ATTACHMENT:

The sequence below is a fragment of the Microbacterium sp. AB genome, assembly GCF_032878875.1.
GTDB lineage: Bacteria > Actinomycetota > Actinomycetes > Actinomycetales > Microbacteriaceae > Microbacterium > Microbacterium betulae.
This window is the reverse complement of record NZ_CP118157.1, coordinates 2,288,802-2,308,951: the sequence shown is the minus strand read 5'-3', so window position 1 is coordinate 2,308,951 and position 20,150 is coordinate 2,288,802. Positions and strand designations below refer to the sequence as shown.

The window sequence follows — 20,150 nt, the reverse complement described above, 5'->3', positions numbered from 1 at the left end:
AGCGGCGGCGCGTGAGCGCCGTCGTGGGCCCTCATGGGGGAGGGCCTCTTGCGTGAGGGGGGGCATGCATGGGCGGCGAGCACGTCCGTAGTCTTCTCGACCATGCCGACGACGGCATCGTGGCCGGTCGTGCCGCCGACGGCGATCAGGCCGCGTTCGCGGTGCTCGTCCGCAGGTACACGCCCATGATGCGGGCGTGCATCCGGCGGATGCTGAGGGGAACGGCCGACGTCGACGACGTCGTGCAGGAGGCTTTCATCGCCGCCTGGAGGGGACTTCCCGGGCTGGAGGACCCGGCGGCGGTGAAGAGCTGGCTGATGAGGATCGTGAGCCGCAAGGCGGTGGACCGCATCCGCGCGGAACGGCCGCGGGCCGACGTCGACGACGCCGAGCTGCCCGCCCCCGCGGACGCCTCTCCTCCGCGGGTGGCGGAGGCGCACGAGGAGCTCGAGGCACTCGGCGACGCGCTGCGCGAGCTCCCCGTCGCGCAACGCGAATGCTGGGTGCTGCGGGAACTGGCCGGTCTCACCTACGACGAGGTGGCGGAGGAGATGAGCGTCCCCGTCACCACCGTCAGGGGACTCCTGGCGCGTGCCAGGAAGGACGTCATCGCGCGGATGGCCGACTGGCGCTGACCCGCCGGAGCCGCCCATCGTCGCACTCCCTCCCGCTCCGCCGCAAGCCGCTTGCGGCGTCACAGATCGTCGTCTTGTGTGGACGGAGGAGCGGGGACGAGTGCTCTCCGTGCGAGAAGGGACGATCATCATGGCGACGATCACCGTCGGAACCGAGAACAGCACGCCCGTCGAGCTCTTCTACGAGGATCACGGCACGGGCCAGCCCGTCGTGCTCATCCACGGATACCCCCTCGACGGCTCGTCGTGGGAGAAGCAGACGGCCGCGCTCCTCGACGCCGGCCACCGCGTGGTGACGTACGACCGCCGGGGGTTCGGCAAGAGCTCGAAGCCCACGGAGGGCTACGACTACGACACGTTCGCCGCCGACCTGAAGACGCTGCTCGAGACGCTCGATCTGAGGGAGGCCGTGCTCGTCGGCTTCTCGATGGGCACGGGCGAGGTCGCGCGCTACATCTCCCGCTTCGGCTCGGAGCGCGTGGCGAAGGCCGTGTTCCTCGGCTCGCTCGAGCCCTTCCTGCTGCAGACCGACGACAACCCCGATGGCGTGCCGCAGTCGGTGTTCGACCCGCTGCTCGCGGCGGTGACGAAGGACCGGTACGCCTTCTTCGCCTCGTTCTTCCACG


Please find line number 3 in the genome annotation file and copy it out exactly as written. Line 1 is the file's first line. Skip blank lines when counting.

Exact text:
This window is the reverse complement of record NZ_CP118157.1, coordinates 2,288,802-2,308,951: the sequence shown is the minus strand read 5'-3', so window position 1 is coordinate 2,308,951 and position 20,150 is coordinate 2,288,802. Positions and strand designations below refer to the sequence as shown.